# I Complex Exponential solutions in time invariant systems

Tags:
1. May 29, 2016

### Dagorodir

Hi there! First Post :D

In a recent CM module we've been looking at coupled oscillators and the role of time translational invariance in the description of such physical systems. I will present the statement that I am having trouble understanding and then continue to elaborate.

In stating that a system has a time translational invariance, it follows that

x(t+c) = f(c)x(t)

where x(t) is some function of time, f(c) is some function of proportionality dependent on some constant c, and therefore x(t+c) is the function x at some later time.

After this, it is stated that differentiating with respect to c and setting c=0 gives

d/dt[x(t)] = (omega) x(t) where (omega) = d/dt[ f(c=0) ]

It's then given that x(t) = exp^(omega)(t)

I can clearly see that the exponential form is a solution to differential equation above. My question is how is the differential equation derived with no known form of x(t)? In particular, how does the time derivative of f(c) come into the equation if f(c) is only dependent on c? (I understand that the chain and product rules must be used but wouldn't the time derivative of f(c) return a zero value?)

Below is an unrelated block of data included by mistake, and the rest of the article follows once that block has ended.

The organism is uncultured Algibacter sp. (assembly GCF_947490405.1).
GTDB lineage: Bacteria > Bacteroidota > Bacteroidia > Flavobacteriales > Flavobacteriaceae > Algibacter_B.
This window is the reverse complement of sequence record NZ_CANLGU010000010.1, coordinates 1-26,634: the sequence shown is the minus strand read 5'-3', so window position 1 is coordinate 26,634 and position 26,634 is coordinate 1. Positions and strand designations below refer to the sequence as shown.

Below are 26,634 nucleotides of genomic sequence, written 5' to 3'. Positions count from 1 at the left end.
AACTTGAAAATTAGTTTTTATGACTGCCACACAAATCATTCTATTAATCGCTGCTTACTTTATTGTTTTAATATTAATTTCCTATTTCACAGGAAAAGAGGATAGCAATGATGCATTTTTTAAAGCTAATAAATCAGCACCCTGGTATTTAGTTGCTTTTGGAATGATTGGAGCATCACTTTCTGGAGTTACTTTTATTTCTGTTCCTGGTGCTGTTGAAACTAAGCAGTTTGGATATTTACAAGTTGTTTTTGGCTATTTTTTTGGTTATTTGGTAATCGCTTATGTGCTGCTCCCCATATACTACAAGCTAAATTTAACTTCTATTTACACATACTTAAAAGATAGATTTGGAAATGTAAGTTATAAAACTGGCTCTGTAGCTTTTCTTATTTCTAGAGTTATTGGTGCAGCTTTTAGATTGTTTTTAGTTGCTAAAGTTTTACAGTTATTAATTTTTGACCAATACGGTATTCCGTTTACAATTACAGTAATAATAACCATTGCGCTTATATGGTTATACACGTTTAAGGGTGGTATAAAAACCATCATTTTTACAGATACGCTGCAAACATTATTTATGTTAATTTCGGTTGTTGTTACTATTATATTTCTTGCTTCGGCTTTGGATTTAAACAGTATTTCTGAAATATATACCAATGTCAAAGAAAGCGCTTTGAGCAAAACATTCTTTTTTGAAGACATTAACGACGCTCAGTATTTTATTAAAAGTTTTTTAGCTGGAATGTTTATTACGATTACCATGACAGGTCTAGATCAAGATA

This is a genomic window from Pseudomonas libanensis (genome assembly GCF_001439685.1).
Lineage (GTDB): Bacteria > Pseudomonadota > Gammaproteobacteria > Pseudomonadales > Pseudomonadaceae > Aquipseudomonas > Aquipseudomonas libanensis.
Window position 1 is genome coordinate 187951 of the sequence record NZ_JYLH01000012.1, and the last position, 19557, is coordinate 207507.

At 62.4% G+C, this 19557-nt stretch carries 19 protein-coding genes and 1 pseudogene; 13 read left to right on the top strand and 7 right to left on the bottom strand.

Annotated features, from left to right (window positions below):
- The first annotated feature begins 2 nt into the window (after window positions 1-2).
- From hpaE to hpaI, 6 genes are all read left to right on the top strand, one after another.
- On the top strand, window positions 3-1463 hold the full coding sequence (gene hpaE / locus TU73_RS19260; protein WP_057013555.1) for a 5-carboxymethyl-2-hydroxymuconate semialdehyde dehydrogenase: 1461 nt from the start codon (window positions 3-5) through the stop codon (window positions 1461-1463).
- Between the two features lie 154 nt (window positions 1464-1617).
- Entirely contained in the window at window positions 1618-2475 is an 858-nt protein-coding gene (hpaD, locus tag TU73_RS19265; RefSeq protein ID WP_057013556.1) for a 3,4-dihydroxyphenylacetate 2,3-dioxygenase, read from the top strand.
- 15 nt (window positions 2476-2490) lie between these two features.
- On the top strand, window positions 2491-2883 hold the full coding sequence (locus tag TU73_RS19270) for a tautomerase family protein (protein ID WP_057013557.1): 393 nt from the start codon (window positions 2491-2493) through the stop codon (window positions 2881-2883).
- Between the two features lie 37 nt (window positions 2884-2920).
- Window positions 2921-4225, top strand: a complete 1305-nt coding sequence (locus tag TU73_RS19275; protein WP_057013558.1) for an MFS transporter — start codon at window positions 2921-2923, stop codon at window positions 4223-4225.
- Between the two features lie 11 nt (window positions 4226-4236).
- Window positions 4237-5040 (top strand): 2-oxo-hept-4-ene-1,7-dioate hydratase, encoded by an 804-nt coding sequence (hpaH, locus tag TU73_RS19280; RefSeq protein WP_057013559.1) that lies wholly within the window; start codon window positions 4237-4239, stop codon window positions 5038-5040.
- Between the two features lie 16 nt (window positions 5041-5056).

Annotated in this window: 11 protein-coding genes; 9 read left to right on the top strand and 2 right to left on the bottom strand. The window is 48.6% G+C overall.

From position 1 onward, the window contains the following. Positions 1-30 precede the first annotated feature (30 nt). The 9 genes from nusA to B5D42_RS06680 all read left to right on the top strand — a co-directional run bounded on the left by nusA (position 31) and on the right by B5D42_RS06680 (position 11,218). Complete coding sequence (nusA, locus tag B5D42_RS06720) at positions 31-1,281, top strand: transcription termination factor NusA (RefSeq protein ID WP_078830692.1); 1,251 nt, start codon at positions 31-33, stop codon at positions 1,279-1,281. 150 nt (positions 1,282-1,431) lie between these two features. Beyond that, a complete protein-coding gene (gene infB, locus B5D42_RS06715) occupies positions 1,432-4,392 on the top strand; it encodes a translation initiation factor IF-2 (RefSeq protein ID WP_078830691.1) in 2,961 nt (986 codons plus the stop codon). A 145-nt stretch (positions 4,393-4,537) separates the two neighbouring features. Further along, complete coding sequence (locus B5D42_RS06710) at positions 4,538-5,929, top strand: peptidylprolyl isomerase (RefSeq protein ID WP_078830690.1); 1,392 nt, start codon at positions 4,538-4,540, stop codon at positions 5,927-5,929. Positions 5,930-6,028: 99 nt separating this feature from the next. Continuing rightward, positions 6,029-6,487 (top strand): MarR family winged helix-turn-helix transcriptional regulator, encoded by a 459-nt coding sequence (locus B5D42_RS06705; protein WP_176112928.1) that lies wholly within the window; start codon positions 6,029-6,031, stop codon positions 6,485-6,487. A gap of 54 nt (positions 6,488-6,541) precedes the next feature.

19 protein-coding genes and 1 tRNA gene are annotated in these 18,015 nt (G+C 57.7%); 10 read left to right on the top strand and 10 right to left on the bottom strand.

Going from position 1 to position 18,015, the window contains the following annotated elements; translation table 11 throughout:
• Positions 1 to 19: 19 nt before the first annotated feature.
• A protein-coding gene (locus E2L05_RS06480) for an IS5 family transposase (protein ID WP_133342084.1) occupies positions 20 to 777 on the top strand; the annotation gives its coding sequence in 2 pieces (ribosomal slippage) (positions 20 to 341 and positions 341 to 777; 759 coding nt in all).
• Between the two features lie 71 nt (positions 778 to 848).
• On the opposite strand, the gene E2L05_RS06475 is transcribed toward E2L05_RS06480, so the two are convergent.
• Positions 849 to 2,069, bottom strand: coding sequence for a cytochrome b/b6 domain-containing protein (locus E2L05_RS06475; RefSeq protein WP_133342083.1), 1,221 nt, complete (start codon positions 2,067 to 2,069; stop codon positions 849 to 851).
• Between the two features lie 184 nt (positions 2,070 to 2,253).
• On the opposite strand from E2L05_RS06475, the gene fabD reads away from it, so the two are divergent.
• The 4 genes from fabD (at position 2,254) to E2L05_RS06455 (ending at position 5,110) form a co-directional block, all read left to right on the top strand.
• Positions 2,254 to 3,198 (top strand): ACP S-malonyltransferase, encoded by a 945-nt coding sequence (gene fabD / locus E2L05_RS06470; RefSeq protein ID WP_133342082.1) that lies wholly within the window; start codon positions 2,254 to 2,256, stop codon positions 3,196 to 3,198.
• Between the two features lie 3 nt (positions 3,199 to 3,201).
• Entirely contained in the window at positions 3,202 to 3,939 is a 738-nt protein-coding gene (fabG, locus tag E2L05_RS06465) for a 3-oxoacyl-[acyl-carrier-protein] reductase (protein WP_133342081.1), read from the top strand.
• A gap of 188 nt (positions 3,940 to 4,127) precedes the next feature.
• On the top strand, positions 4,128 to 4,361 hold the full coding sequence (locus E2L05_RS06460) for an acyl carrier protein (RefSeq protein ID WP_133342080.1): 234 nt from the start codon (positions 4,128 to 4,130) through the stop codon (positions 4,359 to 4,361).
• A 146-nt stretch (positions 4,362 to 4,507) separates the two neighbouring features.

As well as this, some friends have alluded to Noether's theorem as the governance of this particular rule; is this warranted? I don't see any particular conservation laws here.

Any help or insight is much appreciated!

2. Jun 1, 2016

### RUber

Hi Dagorodir,
The first thing you say is done is the differentiating with respect to c.
If you do this, you should get:
$\frac{\partial}{\partial c}x(t+c) = f'(c)x(t)$
Setting c to zero, you get
$\frac{\partial}{\partial c}x(t+0) = f'(0)x(t)$
Now, notice that if you set dt = dc, then
$x(t+dt) = x(t+dc)$
So, at c=0,
$\frac{\partial}{\partial c}x(t+c) = \frac{\partial}{\partial t}x(t+c)$
$\frac{\partial}{\partial t}x(t) = f'(0)x(t)$
Where $f'(0) = \omega$.
I think that the only problem in the explanation you posted was in using d/dt (f(c)) to define omega. f is a function of one variable, and you want to find its derivative evaluated at 0.

3. Jun 28, 2016

Hi RUber,